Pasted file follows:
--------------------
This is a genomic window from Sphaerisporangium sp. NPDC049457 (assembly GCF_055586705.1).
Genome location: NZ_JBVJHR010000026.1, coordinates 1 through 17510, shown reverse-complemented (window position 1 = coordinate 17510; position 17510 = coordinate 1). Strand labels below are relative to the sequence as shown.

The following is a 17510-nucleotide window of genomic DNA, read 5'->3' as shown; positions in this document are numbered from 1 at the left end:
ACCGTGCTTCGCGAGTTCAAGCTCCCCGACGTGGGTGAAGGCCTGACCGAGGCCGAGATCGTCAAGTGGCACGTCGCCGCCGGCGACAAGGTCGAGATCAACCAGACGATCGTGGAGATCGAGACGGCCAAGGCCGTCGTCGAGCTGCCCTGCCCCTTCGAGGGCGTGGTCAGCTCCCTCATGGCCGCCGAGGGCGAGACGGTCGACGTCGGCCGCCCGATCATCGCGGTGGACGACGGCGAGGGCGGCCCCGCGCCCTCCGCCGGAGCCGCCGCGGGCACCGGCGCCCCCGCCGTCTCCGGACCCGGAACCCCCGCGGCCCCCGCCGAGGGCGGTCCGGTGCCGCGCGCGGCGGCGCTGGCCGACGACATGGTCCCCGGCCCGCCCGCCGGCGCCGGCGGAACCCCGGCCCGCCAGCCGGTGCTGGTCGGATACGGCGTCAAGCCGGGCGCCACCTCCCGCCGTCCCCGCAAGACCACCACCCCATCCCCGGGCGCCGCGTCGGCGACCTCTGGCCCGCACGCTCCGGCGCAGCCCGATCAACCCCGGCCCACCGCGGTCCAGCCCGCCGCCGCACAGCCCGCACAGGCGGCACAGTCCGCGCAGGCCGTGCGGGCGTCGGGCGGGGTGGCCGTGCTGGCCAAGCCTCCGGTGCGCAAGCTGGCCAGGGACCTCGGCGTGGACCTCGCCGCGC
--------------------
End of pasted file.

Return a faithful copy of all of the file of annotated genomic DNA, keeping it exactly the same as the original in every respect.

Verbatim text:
This is a genomic window from Sphaerisporangium sp. NPDC049457 (assembly GCF_055586705.1).
Genome location: NZ_JBVJHR010000026.1, coordinates 1 through 17510, shown reverse-complemented (window position 1 = coordinate 17510; position 17510 = coordinate 1). Strand labels below are relative to the sequence as shown.

The following is a 17510-nucleotide window of genomic DNA, read 5'->3' as shown; positions in this document are numbered from 1 at the left end:
ACCGTGCTTCGCGAGTTCAAGCTCCCCGACGTGGGTGAAGGCCTGACCGAGGCCGAGATCGTCAAGTGGCACGTCGCCGCCGGCGACAAGGTCGAGATCAACCAGACGATCGTGGAGATCGAGACGGCCAAGGCCGTCGTCGAGCTGCCCTGCCCCTTCGAGGGCGTGGTCAGCTCCCTCATGGCCGCCGAGGGCGAGACGGTCGACGTCGGCCGCCCGATCATCGCGGTGGACGACGGCGAGGGCGGCCCCGCGCCCTCCGCCGGAGCCGCCGCGGGCACCGGCGCCCCCGCCGTCTCCGGACCCGGAACCCCCGCGGCCCCCGCCGAGGGCGGTCCGGTGCCGCGCGCGGCGGCGCTGGCCGACGACATGGTCCCCGGCCCGCCCGCCGGCGCCGGCGGAACCCCGGCCCGCCAGCCGGTGCTGGTCGGATACGGCGTCAAGCCGGGCGCCACCTCCCGCCGTCCCCGCAAGACCACCACCCCATCCCCGGGCGCCGCGTCGGCGACCTCTGGCCCGCACGCTCCGGCGCAGCCCGATCAACCCCGGCCCACCGCGGTCCAGCCCGCCGCCGCACAGCCCGCACAGGCGGCACAGTCCGCGCAGGCCGTGCGGGCGTCGGGCGGGGTGGCCGTGCTGGCCAAGCCTCCGGTGCGCAAGCTGGCCAGGGACCTCGGCGTGGACCTCGCCGCGC